Puzzles for Cognitive Development - What Goes Together
What is cognitive development in early childhood?
"Cognitive development means how children think, explore and figure things out. It is the development of knowledge, skills, problem solving and dispositions, which help children to think about and understand the world around them. Brain development is part of cognitive development." - Help Me Grow
Cognitive development encompasses a child's working memory, attention, as well as a child's ability to manage and respond to the experiences and information they experience on a daily basis. Cognitive development activities include problem solving, cause-effect relations, part-whole relations, naming and classifying, sorting, organising - making sense of the world. It includes working out where things go, what belongs together!
Jigsaw puzzles are great for cognitive development as the child needs to look at the larger image or analyse each piece and use their memory (shapes, colours, picture), what they know about the world and problem-solving techniques to determine which piece goes where.
These puzzles (shown below) aren't new but it is the first time we've used them. Here the child has to consider what images 'go together' and secondly what pieces will physically fit together. These are also fantastic for exploring themes and for language development.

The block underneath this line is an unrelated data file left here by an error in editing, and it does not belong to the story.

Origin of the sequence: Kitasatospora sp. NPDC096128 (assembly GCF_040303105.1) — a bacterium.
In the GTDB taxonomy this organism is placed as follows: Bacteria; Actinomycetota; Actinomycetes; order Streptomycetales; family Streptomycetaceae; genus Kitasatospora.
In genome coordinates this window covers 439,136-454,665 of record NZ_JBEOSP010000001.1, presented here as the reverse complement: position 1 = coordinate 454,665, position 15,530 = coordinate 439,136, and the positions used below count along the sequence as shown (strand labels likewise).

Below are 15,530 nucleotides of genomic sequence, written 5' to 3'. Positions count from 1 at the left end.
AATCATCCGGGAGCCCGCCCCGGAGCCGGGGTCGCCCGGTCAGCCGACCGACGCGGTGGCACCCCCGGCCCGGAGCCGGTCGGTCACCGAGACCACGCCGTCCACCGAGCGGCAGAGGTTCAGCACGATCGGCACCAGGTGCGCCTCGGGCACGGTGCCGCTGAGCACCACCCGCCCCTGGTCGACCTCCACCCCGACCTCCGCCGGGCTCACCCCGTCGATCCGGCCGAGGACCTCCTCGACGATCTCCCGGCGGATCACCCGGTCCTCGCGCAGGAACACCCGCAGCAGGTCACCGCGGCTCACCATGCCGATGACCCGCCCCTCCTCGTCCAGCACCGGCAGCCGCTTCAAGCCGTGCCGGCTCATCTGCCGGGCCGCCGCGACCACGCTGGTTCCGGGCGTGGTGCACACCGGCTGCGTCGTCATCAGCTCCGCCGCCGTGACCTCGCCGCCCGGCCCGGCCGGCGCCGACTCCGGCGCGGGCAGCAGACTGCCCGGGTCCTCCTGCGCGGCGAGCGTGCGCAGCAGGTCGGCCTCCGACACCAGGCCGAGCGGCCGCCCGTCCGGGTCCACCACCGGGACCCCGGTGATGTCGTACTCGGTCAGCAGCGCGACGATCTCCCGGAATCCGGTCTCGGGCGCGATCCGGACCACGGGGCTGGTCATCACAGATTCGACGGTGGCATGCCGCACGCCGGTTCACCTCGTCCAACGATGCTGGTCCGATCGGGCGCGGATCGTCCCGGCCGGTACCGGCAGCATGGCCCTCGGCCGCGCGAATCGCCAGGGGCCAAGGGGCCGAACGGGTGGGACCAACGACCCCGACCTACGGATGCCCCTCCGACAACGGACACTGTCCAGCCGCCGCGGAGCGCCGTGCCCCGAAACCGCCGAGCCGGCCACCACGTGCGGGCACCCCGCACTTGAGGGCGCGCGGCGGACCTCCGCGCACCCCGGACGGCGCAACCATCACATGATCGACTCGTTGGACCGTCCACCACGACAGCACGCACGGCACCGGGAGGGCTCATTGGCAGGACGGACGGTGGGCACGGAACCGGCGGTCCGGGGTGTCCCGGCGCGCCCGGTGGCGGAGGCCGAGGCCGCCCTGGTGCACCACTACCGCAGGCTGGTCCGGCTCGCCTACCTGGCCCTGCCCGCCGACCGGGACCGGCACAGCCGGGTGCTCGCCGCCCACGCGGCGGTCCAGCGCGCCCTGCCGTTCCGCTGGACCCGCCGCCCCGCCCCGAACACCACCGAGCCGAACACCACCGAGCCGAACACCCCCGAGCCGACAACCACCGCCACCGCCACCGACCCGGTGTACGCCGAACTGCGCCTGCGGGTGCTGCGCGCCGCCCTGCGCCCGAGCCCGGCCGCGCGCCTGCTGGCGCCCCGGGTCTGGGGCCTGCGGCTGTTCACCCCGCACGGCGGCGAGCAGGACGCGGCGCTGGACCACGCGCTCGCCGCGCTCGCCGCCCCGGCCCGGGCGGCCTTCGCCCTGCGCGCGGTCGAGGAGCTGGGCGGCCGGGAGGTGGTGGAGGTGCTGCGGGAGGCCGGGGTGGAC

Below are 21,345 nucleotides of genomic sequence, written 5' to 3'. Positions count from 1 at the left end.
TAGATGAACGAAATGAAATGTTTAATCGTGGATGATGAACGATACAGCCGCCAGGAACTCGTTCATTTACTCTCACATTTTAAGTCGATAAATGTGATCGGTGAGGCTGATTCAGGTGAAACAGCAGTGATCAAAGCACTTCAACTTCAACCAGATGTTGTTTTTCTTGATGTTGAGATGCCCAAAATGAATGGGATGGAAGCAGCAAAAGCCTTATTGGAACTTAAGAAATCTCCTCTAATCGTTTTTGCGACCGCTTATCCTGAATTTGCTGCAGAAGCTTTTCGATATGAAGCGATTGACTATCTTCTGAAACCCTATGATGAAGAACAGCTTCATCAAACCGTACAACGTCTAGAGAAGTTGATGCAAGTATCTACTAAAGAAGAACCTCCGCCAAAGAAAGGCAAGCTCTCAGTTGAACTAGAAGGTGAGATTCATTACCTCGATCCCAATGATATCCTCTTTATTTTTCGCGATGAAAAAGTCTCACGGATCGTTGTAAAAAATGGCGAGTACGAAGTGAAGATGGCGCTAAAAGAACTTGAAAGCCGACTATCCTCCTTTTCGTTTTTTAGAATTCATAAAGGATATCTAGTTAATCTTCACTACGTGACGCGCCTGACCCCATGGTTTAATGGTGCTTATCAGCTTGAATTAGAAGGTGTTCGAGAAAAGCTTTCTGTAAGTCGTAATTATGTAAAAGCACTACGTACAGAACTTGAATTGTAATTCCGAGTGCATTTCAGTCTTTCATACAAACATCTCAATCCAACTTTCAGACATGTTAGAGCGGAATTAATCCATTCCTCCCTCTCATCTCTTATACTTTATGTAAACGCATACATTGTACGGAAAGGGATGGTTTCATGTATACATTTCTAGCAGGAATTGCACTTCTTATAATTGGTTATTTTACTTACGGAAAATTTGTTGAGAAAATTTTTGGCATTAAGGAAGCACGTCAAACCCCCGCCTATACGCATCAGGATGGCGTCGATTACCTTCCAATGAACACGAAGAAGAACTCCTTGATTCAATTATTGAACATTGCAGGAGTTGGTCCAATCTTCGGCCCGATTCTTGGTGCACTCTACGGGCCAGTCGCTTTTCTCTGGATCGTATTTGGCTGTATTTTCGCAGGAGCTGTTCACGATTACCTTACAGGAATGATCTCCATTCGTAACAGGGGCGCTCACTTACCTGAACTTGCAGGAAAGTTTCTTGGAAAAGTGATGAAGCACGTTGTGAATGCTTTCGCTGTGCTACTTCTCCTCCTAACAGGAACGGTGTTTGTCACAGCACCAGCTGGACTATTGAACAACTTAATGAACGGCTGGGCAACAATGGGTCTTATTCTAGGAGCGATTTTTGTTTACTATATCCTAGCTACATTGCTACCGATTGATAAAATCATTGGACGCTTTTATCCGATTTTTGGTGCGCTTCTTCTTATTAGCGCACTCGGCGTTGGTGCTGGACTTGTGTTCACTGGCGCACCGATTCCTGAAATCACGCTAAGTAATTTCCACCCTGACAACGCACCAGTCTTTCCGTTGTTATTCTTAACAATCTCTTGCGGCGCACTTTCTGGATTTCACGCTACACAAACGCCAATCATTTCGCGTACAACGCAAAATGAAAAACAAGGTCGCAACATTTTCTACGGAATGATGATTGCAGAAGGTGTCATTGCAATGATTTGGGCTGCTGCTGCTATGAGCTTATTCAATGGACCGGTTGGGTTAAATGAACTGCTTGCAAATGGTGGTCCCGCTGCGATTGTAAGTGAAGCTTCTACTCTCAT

Community Workers. My toddler is obsessed with community workers like Doctors, Firefighters, Garbage Truck Drivers, Delivery Drivers and Paramedics so this is an obvious choice. Here the toddler matches the worker to a piece of their equipment or tools.
With all of these puzzles I start by only presenting 4-5 puzzles and then put out more as the child increases in confidence. There are just a couple that I don't put out at all as these that don't make sense to me, or might not make sense to a toddler.
What Goes Together. This one was slightly harder for my toddler so I've started by putting out the cards that make sense to our family. My toddler does this independently but I also like to do it together so we can talk about the items.
Opposites. Opposites isn't a concept that my toddler is familiar with but he is still able to match these because he knows what images go together, if we are doing it together we can talk about what is in the image, some of these are fun to talk about like clean and dirty, awake or asleep. This is also an example of work that my toddler doesn't choose a lot but I want to explore it with him so I will invite him to do the work with me and it also works as a prompt, a reminder for me to discuss some of these topics as part of our every day living.
In this series I also like the Shapes set. There are a few printables online with familiar themes but I like the inbuilt control of error with these puzzle and toddlers can feel a sense of achievement when the pieces click in together.
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